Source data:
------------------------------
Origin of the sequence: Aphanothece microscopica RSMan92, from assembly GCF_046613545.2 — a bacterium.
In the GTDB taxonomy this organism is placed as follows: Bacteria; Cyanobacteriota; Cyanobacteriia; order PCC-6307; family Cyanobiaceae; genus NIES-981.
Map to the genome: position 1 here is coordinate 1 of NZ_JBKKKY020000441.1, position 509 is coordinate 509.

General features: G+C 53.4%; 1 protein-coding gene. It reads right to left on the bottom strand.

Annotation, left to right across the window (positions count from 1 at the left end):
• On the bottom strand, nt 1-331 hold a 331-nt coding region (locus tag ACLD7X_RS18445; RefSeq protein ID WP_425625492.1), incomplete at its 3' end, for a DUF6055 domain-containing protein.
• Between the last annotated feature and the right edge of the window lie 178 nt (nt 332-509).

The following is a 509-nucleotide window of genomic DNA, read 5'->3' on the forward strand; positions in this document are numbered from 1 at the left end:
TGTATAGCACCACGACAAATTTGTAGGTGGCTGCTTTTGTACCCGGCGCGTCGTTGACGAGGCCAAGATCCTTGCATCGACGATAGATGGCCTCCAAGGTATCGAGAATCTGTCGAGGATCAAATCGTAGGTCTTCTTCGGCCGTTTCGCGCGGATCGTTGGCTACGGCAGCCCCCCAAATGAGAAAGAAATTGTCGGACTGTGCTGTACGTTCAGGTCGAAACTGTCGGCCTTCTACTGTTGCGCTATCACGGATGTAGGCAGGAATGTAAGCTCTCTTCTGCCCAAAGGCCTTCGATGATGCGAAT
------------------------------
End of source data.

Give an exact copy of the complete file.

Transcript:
Origin of the sequence: Aphanothece microscopica RSMan92, from assembly GCF_046613545.2 — a bacterium.
In the GTDB taxonomy this organism is placed as follows: Bacteria; Cyanobacteriota; Cyanobacteriia; order PCC-6307; family Cyanobiaceae; genus NIES-981.
Map to the genome: position 1 here is coordinate 1 of NZ_JBKKKY020000441.1, position 509 is coordinate 509.

General features: G+C 53.4%; 1 protein-coding gene. It reads right to left on the bottom strand.

Annotation, left to right across the window (positions count from 1 at the left end):
• On the bottom strand, nt 1-331 hold a 331-nt coding region (locus tag ACLD7X_RS18445; RefSeq protein ID WP_425625492.1), incomplete at its 3' end, for a DUF6055 domain-containing protein.
• Between the last annotated feature and the right edge of the window lie 178 nt (nt 332-509).

The following is a 509-nucleotide window of genomic DNA, read 5'->3' on the forward strand; positions in this document are numbered from 1 at the left end:
TGTATAGCACCACGACAAATTTGTAGGTGGCTGCTTTTGTACCCGGCGCGTCGTTGACGAGGCCAAGATCCTTGCATCGACGATAGATGGCCTCCAAGGTATCGAGAATCTGTCGAGGATCAAATCGTAGGTCTTCTTCGGCCGTTTCGCGCGGATCGTTGGCTACGGCAGCCCCCCAAATGAGAAAGAAATTGTCGGACTGTGCTGTACGTTCAGGTCGAAACTGTCGGCCTTCTACTGTTGCGCTATCACGGATGTAGGCAGGAATGTAAGCTCTCTTCTGCCCAAAGGCCTTCGATGATGCGAAT